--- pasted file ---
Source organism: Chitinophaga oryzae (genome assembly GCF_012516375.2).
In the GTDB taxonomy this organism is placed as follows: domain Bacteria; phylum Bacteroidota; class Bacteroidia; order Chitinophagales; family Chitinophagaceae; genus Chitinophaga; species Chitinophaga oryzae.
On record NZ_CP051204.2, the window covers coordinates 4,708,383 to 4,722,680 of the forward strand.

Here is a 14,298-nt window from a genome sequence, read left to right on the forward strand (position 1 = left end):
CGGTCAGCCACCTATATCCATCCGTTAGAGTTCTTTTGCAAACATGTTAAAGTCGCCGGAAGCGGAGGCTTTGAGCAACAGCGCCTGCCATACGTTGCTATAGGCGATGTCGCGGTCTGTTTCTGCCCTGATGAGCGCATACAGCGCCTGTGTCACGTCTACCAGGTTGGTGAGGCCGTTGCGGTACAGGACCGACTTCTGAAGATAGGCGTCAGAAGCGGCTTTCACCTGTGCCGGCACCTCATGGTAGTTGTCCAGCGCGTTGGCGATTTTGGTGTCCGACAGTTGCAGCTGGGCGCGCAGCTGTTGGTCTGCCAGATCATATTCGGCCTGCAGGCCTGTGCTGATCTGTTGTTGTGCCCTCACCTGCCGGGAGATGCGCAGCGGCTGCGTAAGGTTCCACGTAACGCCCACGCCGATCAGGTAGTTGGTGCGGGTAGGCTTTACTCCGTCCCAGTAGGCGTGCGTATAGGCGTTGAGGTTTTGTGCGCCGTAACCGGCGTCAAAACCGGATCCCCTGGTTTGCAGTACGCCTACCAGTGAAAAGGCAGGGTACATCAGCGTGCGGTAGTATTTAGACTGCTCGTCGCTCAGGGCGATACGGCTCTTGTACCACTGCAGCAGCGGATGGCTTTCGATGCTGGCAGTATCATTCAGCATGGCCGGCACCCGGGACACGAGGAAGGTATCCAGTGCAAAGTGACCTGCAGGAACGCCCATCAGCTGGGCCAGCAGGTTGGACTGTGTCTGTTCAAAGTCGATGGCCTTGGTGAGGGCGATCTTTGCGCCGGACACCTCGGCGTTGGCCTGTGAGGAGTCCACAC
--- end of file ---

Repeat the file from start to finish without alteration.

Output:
Source organism: Chitinophaga oryzae (genome assembly GCF_012516375.2).
In the GTDB taxonomy this organism is placed as follows: domain Bacteria; phylum Bacteroidota; class Bacteroidia; order Chitinophagales; family Chitinophagaceae; genus Chitinophaga; species Chitinophaga oryzae.
On record NZ_CP051204.2, the window covers coordinates 4,708,383 to 4,722,680 of the forward strand.

Here is a 14,298-nt window from a genome sequence, read left to right on the forward strand (position 1 = left end):
CGGTCAGCCACCTATATCCATCCGTTAGAGTTCTTTTGCAAACATGTTAAAGTCGCCGGAAGCGGAGGCTTTGAGCAACAGCGCCTGCCATACGTTGCTATAGGCGATGTCGCGGTCTGTTTCTGCCCTGATGAGCGCATACAGCGCCTGTGTCACGTCTACCAGGTTGGTGAGGCCGTTGCGGTACAGGACCGACTTCTGAAGATAGGCGTCAGAAGCGGCTTTCACCTGTGCCGGCACCTCATGGTAGTTGTCCAGCGCGTTGGCGATTTTGGTGTCCGACAGTTGCAGCTGGGCGCGCAGCTGTTGGTCTGCCAGATCATATTCGGCCTGCAGGCCTGTGCTGATCTGTTGTTGTGCCCTCACCTGCCGGGAGATGCGCAGCGGCTGCGTAAGGTTCCACGTAACGCCCACGCCGATCAGGTAGTTGGTGCGGGTAGGCTTTACTCCGTCCCAGTAGGCGTGCGTATAGGCGTTGAGGTTTTGTGCGCCGTAACCGGCGTCAAAACCGGATCCCCTGGTTTGCAGTACGCCTACCAGTGAAAAGGCAGGGTACATCAGCGTGCGGTAGTATTTAGACTGCTCGTCGCTCAGGGCGATACGGCTCTTGTACCACTGCAGCAGCGGATGGCTTTCGATGCTGGCAGTATCATTCAGCATGGCCGGCACCCGGGACACGAGGAAGGTATCCAGTGCAAAGTGACCTGCAGGAACGCCCATCAGCTGGGCCAGCAGGTTGGACTGTGTCTGTTCAAAGTCGATGGCCTTGGTGAGGGCGATCTTTGCGCCGGACACCTCGGCGTTGGCCTGTGAGGAGTCCACAC